Mama Day

I wish I could have read this slower to fully enjoy the storytelling, but I had to plow through for class—alas. Enjoyable and a fascinating way of meshing various Shakespearean elements into something quite different. It was somewhat reminiscent of Beloved, although it just kind of feels the same—magic realism, slavery remnants, that sort of thing.

My Brilliant Career

Ugh. I thought I was going to love this based on the chapter titles (which are quite funny), but the more I read, the more I disliked the protagonist. She was just straight-up awful.

Peter Pan

A delight to read. Weird, but delightful. The narrator is hilarious. Also, Captain Hook is superb—menacing because he’s classy and waxes poetic (I guess I have a thing for pirates. Maybe it’s because I think of Dustin Hoffman in Hook and who doesn’t want to be him?). Great for everyone.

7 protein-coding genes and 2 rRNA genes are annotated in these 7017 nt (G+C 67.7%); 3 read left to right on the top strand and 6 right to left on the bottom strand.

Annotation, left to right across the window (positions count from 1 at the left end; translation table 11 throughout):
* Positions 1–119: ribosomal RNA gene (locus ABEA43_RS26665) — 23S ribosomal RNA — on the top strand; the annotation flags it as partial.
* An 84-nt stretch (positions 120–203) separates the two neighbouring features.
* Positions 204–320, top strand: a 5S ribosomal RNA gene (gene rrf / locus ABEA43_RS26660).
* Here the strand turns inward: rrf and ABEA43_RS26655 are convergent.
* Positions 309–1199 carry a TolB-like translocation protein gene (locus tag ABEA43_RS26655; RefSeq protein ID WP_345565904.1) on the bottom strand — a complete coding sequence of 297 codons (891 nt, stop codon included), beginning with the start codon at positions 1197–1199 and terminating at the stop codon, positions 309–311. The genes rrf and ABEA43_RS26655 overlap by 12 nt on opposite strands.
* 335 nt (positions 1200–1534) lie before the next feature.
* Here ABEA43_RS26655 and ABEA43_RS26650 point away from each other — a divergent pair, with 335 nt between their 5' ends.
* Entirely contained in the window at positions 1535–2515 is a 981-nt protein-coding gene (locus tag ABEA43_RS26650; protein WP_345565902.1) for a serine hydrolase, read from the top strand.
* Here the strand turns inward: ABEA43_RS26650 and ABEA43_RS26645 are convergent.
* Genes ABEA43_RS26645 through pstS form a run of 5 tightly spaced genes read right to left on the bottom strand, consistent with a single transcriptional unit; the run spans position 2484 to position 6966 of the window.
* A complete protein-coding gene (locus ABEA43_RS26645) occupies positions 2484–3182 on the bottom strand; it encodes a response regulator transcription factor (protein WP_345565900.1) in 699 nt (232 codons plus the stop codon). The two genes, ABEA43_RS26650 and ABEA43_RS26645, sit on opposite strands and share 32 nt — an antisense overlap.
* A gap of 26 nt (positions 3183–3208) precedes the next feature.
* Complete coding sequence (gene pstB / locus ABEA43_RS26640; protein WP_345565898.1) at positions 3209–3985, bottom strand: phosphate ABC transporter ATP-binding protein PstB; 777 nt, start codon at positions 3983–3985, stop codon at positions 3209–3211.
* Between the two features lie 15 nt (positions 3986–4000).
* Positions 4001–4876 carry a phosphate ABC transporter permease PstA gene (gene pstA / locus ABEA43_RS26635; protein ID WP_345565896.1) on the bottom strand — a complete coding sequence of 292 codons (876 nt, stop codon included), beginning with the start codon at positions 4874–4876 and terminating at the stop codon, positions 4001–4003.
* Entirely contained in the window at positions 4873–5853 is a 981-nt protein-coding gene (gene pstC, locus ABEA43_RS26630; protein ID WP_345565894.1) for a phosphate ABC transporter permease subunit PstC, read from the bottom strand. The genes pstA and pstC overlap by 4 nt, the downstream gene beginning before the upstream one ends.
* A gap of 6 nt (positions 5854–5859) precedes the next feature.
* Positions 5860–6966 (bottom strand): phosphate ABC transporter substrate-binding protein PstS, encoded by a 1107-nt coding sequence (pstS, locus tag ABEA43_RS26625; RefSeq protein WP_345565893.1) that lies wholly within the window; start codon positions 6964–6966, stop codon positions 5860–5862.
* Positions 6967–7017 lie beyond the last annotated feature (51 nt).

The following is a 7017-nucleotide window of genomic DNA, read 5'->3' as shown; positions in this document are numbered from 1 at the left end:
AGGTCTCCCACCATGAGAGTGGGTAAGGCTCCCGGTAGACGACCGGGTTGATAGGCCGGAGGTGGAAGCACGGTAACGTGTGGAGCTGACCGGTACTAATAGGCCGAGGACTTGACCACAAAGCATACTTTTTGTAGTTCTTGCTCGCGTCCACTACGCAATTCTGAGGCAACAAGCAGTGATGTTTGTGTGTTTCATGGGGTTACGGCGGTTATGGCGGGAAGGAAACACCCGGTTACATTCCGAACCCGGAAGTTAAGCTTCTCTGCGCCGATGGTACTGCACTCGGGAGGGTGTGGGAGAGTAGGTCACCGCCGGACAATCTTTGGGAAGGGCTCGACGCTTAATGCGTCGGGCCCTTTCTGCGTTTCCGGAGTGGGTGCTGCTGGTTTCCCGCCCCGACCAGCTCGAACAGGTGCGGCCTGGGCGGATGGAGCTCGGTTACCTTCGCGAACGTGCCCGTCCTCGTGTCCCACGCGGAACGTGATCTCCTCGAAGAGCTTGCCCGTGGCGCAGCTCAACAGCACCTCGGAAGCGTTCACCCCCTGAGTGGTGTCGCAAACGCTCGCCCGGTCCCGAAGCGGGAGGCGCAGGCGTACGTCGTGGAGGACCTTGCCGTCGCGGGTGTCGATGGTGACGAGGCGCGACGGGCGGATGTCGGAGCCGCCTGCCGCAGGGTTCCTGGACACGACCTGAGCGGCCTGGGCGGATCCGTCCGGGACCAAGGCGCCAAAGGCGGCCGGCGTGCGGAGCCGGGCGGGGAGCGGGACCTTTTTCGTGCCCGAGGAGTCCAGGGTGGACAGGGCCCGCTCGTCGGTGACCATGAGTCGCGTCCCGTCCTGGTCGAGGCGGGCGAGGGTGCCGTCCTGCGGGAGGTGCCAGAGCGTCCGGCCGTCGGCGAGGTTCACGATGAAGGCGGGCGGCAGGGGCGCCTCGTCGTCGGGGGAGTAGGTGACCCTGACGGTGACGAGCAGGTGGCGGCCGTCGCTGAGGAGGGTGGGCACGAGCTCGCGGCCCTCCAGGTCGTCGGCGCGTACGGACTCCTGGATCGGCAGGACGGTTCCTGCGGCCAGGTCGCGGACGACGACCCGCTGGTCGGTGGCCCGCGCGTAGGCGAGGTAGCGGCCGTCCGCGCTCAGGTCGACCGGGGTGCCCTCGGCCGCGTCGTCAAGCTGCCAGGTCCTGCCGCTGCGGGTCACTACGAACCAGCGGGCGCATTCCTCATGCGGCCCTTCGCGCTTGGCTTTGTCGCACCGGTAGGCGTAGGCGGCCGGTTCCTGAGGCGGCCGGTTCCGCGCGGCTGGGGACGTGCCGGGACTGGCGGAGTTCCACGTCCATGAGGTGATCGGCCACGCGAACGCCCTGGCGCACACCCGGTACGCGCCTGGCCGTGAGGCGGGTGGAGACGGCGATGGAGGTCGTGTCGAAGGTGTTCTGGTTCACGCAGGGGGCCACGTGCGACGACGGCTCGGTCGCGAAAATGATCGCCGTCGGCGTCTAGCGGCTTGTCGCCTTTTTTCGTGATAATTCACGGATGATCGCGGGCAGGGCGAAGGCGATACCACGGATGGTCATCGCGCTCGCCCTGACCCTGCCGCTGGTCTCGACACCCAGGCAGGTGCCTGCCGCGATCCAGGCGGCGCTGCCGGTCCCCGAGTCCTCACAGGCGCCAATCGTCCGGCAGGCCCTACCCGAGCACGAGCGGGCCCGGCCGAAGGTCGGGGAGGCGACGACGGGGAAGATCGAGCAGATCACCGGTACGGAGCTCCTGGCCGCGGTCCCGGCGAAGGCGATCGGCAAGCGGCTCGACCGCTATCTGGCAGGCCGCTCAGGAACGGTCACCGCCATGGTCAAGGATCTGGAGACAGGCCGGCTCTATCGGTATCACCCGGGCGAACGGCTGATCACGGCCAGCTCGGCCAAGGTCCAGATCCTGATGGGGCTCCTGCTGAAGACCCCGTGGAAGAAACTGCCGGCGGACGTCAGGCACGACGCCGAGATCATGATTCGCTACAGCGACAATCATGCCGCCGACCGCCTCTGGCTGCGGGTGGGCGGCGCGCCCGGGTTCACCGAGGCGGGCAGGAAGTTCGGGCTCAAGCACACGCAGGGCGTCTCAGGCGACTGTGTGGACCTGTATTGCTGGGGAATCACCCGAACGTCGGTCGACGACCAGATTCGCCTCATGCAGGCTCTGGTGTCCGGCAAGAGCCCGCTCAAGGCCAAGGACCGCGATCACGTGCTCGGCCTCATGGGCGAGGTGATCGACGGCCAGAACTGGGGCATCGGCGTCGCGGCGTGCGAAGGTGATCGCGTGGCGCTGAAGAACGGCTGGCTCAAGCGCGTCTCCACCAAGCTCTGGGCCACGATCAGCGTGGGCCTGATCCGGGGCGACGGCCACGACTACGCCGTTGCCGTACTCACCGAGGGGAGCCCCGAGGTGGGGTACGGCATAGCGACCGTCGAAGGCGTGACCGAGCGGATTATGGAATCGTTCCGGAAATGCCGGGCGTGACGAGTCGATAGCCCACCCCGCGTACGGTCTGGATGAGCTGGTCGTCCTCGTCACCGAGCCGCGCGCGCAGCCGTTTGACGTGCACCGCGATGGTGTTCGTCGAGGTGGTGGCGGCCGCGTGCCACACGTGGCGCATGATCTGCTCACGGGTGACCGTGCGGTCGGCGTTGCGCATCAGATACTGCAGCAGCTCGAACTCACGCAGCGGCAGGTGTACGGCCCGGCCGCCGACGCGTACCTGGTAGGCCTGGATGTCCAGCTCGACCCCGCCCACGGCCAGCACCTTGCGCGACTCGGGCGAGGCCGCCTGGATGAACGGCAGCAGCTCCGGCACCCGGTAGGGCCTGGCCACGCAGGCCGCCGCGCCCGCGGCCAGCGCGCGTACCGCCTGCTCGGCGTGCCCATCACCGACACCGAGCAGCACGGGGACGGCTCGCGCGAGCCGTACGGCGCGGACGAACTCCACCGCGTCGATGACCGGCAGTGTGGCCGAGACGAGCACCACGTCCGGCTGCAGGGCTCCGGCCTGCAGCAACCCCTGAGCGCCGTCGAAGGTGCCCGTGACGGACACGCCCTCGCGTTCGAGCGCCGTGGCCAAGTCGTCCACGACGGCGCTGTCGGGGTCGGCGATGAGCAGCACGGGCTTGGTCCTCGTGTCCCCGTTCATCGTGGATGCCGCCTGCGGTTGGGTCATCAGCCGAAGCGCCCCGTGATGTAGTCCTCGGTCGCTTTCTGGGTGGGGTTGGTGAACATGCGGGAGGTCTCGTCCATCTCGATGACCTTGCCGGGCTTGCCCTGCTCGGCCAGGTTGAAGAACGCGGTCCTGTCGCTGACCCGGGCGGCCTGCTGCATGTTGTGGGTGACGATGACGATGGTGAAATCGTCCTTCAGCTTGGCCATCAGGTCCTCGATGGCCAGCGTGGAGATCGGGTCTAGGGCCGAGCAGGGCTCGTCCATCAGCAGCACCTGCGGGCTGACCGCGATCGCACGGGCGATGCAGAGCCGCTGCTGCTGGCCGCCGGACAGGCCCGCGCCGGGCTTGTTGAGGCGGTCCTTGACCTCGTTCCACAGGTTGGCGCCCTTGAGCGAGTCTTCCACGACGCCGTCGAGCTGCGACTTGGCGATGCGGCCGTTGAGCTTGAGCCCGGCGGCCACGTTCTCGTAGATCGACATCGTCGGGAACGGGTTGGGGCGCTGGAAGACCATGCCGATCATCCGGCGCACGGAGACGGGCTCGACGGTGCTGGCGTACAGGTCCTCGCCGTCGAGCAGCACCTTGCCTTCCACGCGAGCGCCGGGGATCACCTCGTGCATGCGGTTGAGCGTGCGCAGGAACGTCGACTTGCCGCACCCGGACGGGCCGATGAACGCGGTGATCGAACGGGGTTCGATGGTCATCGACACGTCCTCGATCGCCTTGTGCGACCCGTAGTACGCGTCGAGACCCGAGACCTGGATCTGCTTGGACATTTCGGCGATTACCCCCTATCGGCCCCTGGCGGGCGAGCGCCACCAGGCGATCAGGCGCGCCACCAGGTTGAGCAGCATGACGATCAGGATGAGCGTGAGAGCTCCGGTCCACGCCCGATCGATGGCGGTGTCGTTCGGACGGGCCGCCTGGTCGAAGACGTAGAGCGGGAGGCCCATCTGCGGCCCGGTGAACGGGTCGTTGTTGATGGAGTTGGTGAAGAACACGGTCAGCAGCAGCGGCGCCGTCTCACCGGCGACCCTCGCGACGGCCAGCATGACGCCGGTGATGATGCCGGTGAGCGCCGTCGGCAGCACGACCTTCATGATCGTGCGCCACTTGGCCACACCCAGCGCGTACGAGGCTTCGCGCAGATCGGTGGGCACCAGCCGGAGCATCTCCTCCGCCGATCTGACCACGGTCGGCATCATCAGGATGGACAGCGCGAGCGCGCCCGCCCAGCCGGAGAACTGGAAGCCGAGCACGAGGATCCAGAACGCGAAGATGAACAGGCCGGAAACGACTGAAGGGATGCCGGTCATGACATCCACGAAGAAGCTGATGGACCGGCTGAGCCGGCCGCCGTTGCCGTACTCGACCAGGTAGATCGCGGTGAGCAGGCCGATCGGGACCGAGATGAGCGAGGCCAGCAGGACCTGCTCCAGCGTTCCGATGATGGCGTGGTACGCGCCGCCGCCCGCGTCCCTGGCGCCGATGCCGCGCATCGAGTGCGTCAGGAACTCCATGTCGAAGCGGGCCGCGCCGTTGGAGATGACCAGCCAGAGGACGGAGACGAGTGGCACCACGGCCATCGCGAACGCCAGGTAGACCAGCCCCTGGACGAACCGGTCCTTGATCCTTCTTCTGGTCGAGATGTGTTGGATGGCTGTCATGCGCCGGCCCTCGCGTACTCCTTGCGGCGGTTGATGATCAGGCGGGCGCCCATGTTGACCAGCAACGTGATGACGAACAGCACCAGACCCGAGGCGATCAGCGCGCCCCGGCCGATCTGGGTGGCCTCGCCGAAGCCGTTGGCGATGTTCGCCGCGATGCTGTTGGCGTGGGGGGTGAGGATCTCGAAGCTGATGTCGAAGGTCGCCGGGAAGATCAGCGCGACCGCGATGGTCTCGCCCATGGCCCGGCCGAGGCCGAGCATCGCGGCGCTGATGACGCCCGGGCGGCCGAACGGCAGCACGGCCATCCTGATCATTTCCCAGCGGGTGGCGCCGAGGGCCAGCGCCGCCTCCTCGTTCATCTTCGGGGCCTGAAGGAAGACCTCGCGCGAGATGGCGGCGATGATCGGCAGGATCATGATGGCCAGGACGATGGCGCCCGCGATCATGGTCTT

Star Wars Episode VII: The Force Awakens

I am incredibly excited for this. The more I see, the more difficult it is for me to temper my expectations. I’m not a die-hard J.J. fan, but this looks like it’s bringing together all of the things that he does well. The Han and Chewie moment at the end? Beautiful. The reliance on real effects shows—it looks like Star Wars. Soooo pumped for this.

Batman vs. Superman: Dawn of Justice

Coolest moment of the trailer? The Superman statue with “False God” spray-painted on the chest. The premise of the world turning against Superman is cool (probably mostly since I dislike Superman), but I’m still worried about how Batman fits into the narrative (also Wonder Woman, Aquaman, Lex Luthor, and probably Cyborg…however briefly). The metal batsuit looks ridiculous and his voice is laughable. I’ve watched the trailer a handful of times and each time it looks worse and worse. That’s a bad sign.


Past Installments here: Part One, Part Two.